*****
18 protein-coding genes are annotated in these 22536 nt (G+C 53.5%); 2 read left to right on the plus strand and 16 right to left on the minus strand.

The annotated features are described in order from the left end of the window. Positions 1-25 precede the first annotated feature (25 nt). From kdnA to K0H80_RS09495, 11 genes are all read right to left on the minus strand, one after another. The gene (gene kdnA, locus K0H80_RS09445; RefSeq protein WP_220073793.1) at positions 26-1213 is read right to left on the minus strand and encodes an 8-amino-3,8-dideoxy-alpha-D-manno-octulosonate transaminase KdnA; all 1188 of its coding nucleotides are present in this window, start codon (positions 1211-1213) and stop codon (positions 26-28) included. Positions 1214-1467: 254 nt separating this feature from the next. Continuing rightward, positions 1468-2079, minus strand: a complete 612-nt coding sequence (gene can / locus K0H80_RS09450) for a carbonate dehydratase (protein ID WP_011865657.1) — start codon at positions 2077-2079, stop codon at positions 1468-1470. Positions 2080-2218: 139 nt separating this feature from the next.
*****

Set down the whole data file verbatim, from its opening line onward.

18 protein-coding genes are annotated in these 22536 nt (G+C 53.5%); 2 read left to right on the plus strand and 16 right to left on the minus strand.

The annotated features are described in order from the left end of the window. Positions 1-25 precede the first annotated feature (25 nt). From kdnA to K0H80_RS09495, 11 genes are all read right to left on the minus strand, one after another. The gene (gene kdnA, locus K0H80_RS09445; RefSeq protein WP_220073793.1) at positions 26-1213 is read right to left on the minus strand and encodes an 8-amino-3,8-dideoxy-alpha-D-manno-octulosonate transaminase KdnA; all 1188 of its coding nucleotides are present in this window, start codon (positions 1211-1213) and stop codon (positions 26-28) included. Positions 1214-1467: 254 nt separating this feature from the next. Continuing rightward, positions 1468-2079, minus strand: a complete 612-nt coding sequence (gene can / locus K0H80_RS09450) for a carbonate dehydratase (protein ID WP_011865657.1) — start codon at positions 2077-2079, stop codon at positions 1468-1470. Positions 2080-2218: 139 nt separating this feature from the next.